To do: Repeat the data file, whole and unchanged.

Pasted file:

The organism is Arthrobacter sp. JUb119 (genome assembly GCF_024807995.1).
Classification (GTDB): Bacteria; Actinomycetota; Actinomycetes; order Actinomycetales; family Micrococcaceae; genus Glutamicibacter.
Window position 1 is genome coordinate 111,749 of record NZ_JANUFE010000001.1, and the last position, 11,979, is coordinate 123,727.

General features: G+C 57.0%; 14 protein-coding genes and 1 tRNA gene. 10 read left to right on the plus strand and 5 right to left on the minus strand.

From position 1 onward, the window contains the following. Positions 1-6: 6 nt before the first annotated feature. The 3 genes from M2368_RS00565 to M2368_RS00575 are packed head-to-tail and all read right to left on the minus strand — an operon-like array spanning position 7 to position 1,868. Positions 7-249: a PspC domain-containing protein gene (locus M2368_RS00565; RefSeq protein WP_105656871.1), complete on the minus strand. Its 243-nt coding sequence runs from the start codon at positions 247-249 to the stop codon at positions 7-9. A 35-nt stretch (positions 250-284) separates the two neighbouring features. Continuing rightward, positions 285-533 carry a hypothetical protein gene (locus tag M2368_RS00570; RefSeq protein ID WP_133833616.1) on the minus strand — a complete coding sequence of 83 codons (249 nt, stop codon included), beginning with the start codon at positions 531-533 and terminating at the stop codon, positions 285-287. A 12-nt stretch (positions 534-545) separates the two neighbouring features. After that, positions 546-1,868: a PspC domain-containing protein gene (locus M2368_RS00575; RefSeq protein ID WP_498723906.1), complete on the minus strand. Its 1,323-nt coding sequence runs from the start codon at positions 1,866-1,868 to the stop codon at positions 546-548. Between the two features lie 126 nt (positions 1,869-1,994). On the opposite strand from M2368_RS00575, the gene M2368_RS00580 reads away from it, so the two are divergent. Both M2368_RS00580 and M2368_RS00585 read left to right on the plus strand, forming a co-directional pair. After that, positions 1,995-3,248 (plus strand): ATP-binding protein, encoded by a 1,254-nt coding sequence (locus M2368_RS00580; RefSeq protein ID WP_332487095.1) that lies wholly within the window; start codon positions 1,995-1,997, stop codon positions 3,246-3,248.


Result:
The organism is Arthrobacter sp. JUb119 (genome assembly GCF_024807995.1).
Classification (GTDB): Bacteria; Actinomycetota; Actinomycetes; order Actinomycetales; family Micrococcaceae; genus Glutamicibacter.
Window position 1 is genome coordinate 111,749 of record NZ_JANUFE010000001.1, and the last position, 11,979, is coordinate 123,727.

General features: G+C 57.0%; 14 protein-coding genes and 1 tRNA gene. 10 read left to right on the plus strand and 5 right to left on the minus strand.

From position 1 onward, the window contains the following. Positions 1-6: 6 nt before the first annotated feature. The 3 genes from M2368_RS00565 to M2368_RS00575 are packed head-to-tail and all read right to left on the minus strand — an operon-like array spanning position 7 to position 1,868. Positions 7-249: a PspC domain-containing protein gene (locus M2368_RS00565; RefSeq protein WP_105656871.1), complete on the minus strand. Its 243-nt coding sequence runs from the start codon at positions 247-249 to the stop codon at positions 7-9. A 35-nt stretch (positions 250-284) separates the two neighbouring features. Continuing rightward, positions 285-533 carry a hypothetical protein gene (locus tag M2368_RS00570; RefSeq protein ID WP_133833616.1) on the minus strand — a complete coding sequence of 83 codons (249 nt, stop codon included), beginning with the start codon at positions 531-533 and terminating at the stop codon, positions 285-287. A 12-nt stretch (positions 534-545) separates the two neighbouring features. After that, positions 546-1,868: a PspC domain-containing protein gene (locus M2368_RS00575; RefSeq protein ID WP_498723906.1), complete on the minus strand. Its 1,323-nt coding sequence runs from the start codon at positions 1,866-1,868 to the stop codon at positions 546-548. Between the two features lie 126 nt (positions 1,869-1,994). On the opposite strand from M2368_RS00575, the gene M2368_RS00580 reads away from it, so the two are divergent. Both M2368_RS00580 and M2368_RS00585 read left to right on the plus strand, forming a co-directional pair. After that, positions 1,995-3,248 (plus strand): ATP-binding protein, encoded by a 1,254-nt coding sequence (locus M2368_RS00580; RefSeq protein ID WP_332487095.1) that lies wholly within the window; start codon positions 1,995-1,997, stop codon positions 3,246-3,248.